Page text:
First published back in 1978, John Russo’s novel ‘Return Of The Living Dead’ formed the authors sequel to the classic 1968 film (with its subsequent novelisation also by Russo) entitled ‘Night Of The Living Dead’.  With ‘N.O.T.L.D.’ having been co-written by Russo, an agreement was made between George A Romero (who also co-wrote the screenplay for N.O.T.L.D.) and Russo whereby they would each follow their own paths with any subsequent sequels.  To distinguish between the two, Romero took on the ‘Dead’ title for his work (‘Dawn Of The Dead’ (1978), ‘Day Of The Dead’ (1985), ‘Land Of The Dead’ (2005) etc), whilst Russo used the ‘Return Of The Living Dead’ title for his follow-on projects. 

Russo’s sequel, was never developed into a film, however the screenplay that was written by Russo (along with Russell W Streiner and Ricci Valentine) was adapted into this 1978 novel.  Confusingly, six years later, Russo had a novel published under the same title ‘Return Of The Living Dead’ (1985) which was a novelisation of Dan O’Bannon’s 1985 slapstick-horror flick, also of the same name.  These two Russo novels have very little in common, other than the undead threat.  Here we have the original Russo sequel to Night Of The Living Dead (1974).

DLS Synopsis:
Ten years have passed since the zombie epidemic first hit
Pittsburgh.  However, when a bus overturns in a quiet American town killing all thirty-four of its passengers, fears about the diabolical events of ten years ago still lingering in the minds of the local townspeople, instigates the community to take it upon themselves to ‘spike’ the lifeless corpses from the accident - ensuring that none will return to life.  However, before they can complete their morbid task, hammering a spike through the cranium of the corpses, the emergency services arrive at the scene forcing the local townspeople to flee in fear of being apprehended for their ‘preventative measures’.

Because no further zombie outbreaks had occurred across America since the occurrence ten years ago, the incident was simply put down to a one-off occurrence and subsequently forgotten by most.  This left everyone off their guard.  However, those that had not forgotten the terrifying re-animation of the dead, were right to do so.  For now the victims of the bus accident were beginning to wake from their dead slumber.  And with their reanimation came a bloodthirsty hunger for living flesh.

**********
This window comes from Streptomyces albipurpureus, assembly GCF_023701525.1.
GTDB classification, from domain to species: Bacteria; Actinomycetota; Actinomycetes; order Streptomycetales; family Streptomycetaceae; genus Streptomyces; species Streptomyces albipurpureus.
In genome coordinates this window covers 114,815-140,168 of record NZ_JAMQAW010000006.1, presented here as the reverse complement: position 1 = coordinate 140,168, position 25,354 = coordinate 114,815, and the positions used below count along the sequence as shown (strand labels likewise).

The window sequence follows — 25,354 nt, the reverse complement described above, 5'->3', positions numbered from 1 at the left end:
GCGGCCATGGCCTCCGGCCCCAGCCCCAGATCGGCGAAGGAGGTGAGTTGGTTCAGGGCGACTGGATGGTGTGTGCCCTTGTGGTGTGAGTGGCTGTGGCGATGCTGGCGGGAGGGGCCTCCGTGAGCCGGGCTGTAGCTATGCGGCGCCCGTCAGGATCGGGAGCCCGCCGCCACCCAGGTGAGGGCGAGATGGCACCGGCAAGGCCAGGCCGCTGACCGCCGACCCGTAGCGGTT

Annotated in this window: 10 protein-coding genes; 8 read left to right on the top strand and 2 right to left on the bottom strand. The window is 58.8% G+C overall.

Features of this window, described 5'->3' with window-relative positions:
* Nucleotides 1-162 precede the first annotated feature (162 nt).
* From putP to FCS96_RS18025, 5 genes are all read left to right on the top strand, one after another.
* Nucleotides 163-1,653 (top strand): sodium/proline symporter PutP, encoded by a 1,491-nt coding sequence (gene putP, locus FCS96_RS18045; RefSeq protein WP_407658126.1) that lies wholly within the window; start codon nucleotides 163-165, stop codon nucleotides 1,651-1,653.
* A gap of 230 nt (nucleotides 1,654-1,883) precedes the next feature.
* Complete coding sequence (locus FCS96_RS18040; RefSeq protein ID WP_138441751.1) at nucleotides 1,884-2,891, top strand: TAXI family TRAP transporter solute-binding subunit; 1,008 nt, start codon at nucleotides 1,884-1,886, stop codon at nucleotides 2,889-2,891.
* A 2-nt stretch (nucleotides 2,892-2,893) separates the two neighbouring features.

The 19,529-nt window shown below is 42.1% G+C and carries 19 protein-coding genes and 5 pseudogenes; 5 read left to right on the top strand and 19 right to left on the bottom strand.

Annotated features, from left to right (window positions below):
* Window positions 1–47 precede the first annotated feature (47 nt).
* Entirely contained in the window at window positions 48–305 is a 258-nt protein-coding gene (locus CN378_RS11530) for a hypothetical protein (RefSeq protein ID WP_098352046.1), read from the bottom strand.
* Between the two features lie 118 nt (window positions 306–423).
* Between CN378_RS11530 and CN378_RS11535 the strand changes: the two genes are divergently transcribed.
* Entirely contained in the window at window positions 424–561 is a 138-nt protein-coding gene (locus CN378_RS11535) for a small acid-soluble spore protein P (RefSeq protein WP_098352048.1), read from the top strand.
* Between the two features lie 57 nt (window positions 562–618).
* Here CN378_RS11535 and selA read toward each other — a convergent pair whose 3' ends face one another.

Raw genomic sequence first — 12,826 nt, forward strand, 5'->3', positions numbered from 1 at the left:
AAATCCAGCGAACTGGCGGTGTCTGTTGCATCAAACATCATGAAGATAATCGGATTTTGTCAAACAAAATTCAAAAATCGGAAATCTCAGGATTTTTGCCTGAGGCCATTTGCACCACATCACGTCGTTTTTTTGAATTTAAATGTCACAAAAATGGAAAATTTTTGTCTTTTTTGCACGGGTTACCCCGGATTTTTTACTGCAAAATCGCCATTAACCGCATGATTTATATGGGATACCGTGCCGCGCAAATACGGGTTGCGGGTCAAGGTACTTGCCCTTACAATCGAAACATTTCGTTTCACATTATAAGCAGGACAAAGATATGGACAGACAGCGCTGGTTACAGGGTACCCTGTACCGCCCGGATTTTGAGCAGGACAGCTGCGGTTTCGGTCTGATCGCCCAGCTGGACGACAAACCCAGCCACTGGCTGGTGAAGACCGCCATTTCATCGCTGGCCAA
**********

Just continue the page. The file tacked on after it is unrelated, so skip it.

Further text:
Taken by surprise, those in the relative vicinity of the dead are torn apart and consumed.  However, Bert Miller together with his three daughters – Ann, Sue Ellen and the heavily pregnant Karen – take the decision to fortify their somewhat isolated rural property with boards of wood over the windows and doors.  However, Bert’s stern approach to parenting causes Sue Ellen to flee the property whilst hes sleeping. 

However it’s not long before Sue Ellen returns to the property, which is now falling under a siege of undead maunders as well as harbouring a group of newcomers - Jim Carter (wearing a state trooper’s uniform), Wade Connely (also wearing a state trooper’s uniform), a Mr Flack, and a woman simply named Angel.  The new arrivals fend off the property from the undead threat (who have already taken Bert Miller as one of their victims) and barricade themselves and the remaining Miller family into the house.

Sue Ellen’s boyfriend, Billy, arrives to the property on his motorcycle and upon seeing Sue Ellen in a semi-comatose state, escorts her upstairs to rest.  However, when she eventually wakes, she reveals that she was attacked and raped by the men before being led to the house.  At this point the charade is dropped and the newcomers show their true colours – that of rapists, thieves and murderers.  With them are two gagged and bound prisoners - the state troopers who the uniforms were stolen from.